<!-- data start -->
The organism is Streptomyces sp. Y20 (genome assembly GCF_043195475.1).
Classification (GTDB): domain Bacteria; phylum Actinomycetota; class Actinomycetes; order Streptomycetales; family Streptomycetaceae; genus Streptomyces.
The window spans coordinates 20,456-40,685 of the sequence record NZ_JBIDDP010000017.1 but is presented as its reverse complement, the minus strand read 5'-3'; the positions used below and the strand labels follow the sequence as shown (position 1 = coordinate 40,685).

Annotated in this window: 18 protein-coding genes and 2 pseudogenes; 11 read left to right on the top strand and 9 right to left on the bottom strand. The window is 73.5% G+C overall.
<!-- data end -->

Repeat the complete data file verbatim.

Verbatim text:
The organism is Streptomyces sp. Y20 (genome assembly GCF_043195475.1).
Classification (GTDB): domain Bacteria; phylum Actinomycetota; class Actinomycetes; order Streptomycetales; family Streptomycetaceae; genus Streptomyces.
The window spans coordinates 20,456-40,685 of the sequence record NZ_JBIDDP010000017.1 but is presented as its reverse complement, the minus strand read 5'-3'; the positions used below and the strand labels follow the sequence as shown (position 1 = coordinate 40,685).

Annotated in this window: 18 protein-coding genes and 2 pseudogenes; 11 read left to right on the top strand and 9 right to left on the bottom strand. The window is 73.5% G+C overall.